Financial Performance of Luxury Watches

by Ennio Nico Limbach Brun del Re

In 2021, sales of pre-owned watches surged to $22 billion, constituting almost one-third of the entire $75 billion luxury watch market. This segment is expanding at a quicker pace than the primary market, and this trajectory is expected to persist, with an estimated $35 billion CHF anticipated in 2023 by the Deloitte Swiss Watch Industry Study by 2030. Other studies see this peak being reached even earlier.

This surge in revenue was accompanied by a strong and steady performance of luxury watches in value acceleration. Since 2010, luxury watches have exceeded the returns of the S&P 500, long-term treasury bonds, real estate, and art. Moreover, from 2013 to 2022, the Boston Consulting Group indicated that watches surpassed other collectible assets like jewelry, handbags, wine, art, and furniture, experiencing an average annual growth rate of 7%—and a remarkable 27% growth from 2020 to 2022 — based on indices monitoring these categories. Rolex watches in particular even outperformed every other asset class over the last 50 years. This led to an increased investment in luxury watches as an asset, with data showing that purchases of luxury watches as investment rose by 18% in 2022, or 147% over ten years since 2012 as shown by the Knight Frank Luxury Investment Index.

Watches showed themselves to be unaffected by economic downturns. The Boston Consulting Group indicated that between August 2018 and January 2023, prices for top models from the three leading luxury brands—Rolex, Patek Philippe, and Audemars Piguet—increased at an annual rate of 20% in the secondhand market. This acceleration in growth peaked between 2020 and 2023, with luxury watches experiencing close to 30% annual returns.This growth occurred despite general market downturns during the pandemic, in contrast to the S&P 500 index, which saw an annual increase of 8%. During the 2007–2009 recession, luxury watch prices surpassed those of the S&P, rebounding from the 2008 market crash in less than two years. In contrast, numerous traditional financial and consumer product categories took longer to recover, with the S&P 500 taking over five years to return to pre-recession levels.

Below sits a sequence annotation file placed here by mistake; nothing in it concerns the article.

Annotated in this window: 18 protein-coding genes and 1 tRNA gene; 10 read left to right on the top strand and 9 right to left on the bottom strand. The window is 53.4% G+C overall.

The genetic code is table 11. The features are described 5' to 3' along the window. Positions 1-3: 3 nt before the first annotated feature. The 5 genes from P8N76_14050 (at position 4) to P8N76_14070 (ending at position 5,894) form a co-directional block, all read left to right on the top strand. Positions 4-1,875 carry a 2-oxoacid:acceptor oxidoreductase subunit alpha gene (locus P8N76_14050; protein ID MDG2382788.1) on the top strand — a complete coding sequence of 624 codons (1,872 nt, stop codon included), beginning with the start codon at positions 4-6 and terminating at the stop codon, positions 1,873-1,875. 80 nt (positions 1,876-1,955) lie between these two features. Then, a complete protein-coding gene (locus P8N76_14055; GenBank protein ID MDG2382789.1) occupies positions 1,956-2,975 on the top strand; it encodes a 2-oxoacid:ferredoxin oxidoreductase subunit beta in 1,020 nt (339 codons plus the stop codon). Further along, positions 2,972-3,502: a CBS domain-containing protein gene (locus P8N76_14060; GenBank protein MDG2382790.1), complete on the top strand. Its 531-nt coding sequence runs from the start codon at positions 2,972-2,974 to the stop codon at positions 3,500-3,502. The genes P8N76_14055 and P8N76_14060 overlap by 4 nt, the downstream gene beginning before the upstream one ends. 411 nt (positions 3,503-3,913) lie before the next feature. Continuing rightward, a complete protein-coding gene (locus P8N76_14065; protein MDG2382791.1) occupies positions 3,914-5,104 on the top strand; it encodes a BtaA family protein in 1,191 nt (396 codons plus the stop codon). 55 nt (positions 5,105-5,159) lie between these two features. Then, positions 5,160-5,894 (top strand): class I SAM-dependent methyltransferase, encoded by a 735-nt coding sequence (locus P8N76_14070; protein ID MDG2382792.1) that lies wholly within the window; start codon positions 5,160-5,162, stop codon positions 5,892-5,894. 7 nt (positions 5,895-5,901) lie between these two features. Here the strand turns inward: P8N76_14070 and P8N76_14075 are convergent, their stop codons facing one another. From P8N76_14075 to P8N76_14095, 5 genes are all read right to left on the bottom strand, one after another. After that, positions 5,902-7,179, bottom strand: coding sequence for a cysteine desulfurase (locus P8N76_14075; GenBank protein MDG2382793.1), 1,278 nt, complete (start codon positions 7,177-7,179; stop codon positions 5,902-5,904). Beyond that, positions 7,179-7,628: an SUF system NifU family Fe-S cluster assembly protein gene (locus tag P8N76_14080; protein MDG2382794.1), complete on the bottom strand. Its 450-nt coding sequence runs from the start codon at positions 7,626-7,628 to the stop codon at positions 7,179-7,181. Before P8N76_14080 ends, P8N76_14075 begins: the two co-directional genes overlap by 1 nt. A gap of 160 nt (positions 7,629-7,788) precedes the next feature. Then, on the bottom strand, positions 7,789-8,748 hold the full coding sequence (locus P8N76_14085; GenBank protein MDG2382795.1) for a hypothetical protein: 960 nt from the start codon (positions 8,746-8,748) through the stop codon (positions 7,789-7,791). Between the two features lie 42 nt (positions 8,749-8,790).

But growth, as shown by Tilburg University, outpaced comparable assets even before the pandemic, with research indicating that luxury watches showed nominal growth of around 20.4% between 2016 and 2019. Simultaneously, standard deviation of the S&P 500 and MSCI World indices was nearly 6.5 times greater than that of the examined watch portfolios, suggesting that investment in luxury watches may appeal to investors who are more risk-averse and perceive equity markets as excessively volatile, while providing constantly higher yields than other alternative and traditional assets alike.

 


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